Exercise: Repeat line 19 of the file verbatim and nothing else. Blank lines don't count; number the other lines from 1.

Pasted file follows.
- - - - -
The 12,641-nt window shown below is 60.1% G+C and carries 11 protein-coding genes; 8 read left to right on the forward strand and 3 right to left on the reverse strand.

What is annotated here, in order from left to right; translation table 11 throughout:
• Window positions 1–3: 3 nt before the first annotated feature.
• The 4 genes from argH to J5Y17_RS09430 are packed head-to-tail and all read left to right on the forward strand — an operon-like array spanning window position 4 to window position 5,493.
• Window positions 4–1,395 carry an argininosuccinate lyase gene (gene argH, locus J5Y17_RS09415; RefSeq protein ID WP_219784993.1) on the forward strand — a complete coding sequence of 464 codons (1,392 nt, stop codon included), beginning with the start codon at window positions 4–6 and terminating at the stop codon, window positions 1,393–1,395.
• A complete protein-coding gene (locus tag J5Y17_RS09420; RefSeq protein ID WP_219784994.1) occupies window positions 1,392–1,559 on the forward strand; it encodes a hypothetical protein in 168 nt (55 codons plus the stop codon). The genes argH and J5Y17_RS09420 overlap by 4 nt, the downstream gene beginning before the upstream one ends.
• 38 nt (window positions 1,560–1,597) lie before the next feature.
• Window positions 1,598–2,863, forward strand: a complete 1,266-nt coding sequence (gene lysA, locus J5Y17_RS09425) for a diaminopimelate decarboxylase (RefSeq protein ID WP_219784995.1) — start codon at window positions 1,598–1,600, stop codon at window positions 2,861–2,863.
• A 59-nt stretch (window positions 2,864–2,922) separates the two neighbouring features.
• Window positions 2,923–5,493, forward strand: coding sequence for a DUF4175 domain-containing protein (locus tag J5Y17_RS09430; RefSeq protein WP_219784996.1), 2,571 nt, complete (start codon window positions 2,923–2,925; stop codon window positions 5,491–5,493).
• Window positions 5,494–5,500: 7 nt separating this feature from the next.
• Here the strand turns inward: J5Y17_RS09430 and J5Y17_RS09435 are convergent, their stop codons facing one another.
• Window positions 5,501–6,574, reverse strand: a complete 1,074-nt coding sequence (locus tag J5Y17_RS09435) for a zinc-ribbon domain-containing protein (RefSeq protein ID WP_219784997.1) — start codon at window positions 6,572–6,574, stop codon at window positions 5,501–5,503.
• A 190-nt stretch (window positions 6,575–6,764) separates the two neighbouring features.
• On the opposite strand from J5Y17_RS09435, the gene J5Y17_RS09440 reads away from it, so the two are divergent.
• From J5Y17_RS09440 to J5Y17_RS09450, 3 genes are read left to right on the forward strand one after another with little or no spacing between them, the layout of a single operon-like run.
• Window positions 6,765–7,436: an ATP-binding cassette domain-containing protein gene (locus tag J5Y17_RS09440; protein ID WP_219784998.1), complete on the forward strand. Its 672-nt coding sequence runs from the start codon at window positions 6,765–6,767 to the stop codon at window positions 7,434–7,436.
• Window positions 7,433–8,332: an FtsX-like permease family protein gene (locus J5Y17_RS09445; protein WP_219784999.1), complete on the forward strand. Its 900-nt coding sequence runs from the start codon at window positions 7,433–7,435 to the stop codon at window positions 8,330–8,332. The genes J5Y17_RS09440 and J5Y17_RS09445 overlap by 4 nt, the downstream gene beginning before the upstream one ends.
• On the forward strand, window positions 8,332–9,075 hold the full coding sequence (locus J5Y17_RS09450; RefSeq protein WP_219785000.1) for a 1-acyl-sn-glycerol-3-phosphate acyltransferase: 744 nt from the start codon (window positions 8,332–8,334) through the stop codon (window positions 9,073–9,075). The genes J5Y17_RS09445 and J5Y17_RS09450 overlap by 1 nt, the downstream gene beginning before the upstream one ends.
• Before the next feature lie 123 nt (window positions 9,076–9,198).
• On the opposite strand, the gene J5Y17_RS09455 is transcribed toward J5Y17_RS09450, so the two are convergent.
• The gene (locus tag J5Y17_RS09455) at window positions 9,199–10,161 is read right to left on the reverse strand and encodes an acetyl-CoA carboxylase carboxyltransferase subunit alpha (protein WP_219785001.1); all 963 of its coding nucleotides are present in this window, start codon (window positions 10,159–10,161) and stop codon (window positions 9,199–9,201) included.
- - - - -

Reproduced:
• On the forward strand, window positions 8,332–9,075 hold the full coding sequence (locus J5Y17_RS09450; RefSeq protein WP_219785000.1) for a 1-acyl-sn-glycerol-3-phosphate acyltransferase: 744 nt from the start codon (window positions 8,332–8,334) through the stop codon (window positions 9,073–9,075). The genes J5Y17_RS09445 and J5Y17_RS09450 overlap by 1 nt, the downstream gene beginning before the upstream one ends.